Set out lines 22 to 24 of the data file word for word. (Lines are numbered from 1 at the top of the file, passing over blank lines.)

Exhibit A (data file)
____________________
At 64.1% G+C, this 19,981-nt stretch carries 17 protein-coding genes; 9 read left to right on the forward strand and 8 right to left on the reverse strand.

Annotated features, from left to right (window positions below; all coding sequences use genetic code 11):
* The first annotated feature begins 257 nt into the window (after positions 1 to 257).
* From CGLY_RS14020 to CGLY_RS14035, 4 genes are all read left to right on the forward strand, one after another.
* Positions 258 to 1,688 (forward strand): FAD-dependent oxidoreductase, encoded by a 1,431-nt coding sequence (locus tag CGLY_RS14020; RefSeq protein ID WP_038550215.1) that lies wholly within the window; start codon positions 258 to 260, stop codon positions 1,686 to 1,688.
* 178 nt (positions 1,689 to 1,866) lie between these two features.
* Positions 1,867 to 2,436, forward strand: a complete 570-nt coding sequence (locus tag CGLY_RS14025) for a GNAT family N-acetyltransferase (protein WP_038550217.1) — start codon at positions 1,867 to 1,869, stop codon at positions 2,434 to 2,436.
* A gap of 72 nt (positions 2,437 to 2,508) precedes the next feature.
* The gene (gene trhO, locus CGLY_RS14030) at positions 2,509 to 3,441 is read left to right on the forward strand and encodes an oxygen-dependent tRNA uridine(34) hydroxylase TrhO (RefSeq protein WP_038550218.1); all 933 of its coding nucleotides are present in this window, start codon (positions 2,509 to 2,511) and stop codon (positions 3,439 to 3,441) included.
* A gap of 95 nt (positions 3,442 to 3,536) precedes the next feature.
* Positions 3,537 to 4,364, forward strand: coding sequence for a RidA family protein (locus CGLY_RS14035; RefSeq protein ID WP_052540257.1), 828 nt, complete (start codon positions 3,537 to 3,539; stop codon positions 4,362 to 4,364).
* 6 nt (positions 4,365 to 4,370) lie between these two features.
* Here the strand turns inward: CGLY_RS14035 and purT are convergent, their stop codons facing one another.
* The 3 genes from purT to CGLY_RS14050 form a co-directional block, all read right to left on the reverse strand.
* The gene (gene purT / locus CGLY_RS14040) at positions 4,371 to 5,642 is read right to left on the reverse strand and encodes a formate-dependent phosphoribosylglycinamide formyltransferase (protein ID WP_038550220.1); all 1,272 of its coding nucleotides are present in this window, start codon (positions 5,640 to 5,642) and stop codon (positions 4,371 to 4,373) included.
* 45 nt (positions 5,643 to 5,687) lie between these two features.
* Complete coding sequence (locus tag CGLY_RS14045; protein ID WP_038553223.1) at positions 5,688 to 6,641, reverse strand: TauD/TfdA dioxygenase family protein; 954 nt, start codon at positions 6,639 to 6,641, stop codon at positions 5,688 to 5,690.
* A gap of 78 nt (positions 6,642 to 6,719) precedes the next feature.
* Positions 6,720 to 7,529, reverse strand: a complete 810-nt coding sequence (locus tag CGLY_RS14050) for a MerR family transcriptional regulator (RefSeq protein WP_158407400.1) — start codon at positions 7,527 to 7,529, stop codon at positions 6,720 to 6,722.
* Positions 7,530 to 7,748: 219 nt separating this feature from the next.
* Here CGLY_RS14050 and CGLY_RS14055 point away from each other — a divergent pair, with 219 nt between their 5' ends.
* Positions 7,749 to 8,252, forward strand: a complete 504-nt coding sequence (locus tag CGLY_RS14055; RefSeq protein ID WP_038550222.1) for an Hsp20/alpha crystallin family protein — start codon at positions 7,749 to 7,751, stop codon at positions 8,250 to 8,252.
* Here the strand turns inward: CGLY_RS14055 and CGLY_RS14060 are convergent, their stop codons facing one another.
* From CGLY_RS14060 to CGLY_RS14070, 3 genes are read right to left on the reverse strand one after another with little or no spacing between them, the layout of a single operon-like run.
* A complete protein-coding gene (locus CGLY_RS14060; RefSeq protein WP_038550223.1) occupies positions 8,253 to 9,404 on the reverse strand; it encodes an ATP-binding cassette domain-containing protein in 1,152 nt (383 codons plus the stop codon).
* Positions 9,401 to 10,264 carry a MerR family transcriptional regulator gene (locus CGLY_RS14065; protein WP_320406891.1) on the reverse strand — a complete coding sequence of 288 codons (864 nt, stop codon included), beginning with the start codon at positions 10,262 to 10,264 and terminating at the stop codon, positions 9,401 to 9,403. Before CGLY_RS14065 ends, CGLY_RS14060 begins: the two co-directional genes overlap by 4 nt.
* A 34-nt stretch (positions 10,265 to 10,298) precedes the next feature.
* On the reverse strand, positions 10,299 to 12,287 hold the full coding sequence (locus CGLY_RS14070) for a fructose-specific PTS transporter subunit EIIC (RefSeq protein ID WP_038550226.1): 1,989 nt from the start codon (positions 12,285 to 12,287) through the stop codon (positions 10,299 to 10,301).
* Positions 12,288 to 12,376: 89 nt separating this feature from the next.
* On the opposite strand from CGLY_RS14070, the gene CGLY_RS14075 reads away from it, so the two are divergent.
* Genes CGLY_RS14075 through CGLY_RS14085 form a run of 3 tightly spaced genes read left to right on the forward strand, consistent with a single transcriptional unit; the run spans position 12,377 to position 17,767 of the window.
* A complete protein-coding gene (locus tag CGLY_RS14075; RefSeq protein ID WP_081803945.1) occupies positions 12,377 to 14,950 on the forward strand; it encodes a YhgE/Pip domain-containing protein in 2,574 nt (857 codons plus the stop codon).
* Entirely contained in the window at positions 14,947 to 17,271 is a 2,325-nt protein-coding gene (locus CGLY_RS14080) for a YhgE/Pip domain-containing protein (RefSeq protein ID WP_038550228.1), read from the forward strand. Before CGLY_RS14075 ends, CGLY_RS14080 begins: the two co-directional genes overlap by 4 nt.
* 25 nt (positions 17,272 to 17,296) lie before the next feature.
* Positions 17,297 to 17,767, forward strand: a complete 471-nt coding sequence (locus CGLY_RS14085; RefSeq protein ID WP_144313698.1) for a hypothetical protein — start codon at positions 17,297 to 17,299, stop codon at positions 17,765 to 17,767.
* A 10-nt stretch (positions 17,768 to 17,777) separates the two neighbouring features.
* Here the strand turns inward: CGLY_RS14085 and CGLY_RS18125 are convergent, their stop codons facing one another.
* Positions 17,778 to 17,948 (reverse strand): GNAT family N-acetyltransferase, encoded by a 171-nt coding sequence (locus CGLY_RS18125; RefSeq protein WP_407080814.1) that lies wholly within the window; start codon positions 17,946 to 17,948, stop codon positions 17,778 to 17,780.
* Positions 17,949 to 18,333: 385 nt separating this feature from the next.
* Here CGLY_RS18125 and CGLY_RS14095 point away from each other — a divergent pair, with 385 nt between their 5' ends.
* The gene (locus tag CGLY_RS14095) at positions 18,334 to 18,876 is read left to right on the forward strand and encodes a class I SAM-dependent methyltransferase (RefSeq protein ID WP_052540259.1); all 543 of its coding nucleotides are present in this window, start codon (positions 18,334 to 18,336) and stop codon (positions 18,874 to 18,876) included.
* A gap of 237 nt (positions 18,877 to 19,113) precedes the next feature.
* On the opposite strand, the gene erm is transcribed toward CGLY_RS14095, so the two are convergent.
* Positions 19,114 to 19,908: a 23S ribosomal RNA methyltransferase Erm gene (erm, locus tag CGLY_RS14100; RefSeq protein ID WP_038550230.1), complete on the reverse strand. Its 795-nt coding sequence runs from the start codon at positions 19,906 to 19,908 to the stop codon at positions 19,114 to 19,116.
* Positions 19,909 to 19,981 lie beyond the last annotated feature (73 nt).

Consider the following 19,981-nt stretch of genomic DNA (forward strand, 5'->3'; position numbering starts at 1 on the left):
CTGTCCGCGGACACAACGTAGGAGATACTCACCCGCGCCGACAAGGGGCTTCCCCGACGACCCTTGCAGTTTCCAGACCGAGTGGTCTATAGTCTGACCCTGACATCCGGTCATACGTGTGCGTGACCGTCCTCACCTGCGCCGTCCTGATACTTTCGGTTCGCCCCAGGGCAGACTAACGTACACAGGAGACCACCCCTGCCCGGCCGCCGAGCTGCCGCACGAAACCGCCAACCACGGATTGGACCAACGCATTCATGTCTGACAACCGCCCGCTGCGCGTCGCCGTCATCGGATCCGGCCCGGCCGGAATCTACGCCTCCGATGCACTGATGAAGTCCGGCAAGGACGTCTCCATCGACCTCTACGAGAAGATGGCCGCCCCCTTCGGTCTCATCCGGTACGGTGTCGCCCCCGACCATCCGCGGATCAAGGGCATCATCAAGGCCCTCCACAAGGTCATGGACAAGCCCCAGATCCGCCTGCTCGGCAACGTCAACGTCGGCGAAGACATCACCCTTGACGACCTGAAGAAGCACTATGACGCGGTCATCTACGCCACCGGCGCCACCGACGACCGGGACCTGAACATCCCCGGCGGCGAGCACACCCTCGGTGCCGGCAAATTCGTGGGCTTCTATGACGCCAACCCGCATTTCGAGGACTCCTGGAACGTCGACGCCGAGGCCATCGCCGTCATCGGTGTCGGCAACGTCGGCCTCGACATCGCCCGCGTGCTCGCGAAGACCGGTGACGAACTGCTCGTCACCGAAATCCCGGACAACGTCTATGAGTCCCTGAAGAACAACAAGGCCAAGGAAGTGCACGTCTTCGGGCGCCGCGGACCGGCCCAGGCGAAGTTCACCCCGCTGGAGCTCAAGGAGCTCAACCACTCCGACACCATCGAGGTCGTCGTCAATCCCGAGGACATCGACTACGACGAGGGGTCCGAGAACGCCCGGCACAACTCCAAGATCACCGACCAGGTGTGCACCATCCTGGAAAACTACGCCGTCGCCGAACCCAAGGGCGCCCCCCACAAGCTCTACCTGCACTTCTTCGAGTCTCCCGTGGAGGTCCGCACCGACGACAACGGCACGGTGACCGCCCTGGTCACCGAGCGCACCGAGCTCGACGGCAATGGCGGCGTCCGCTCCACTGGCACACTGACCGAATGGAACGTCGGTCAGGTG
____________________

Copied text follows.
* Positions 7,749 to 8,252, forward strand: a complete 504-nt coding sequence (locus tag CGLY_RS14055; RefSeq protein ID WP_038550222.1) for an Hsp20/alpha crystallin family protein — start codon at positions 7,749 to 7,751, stop codon at positions 8,250 to 8,252.
* Here the strand turns inward: CGLY_RS14055 and CGLY_RS14060 are convergent, their stop codons facing one another.
* From CGLY_RS14060 to CGLY_RS14070, 3 genes are read right to left on the reverse strand one after another with little or no spacing between them, the layout of a single operon-like run.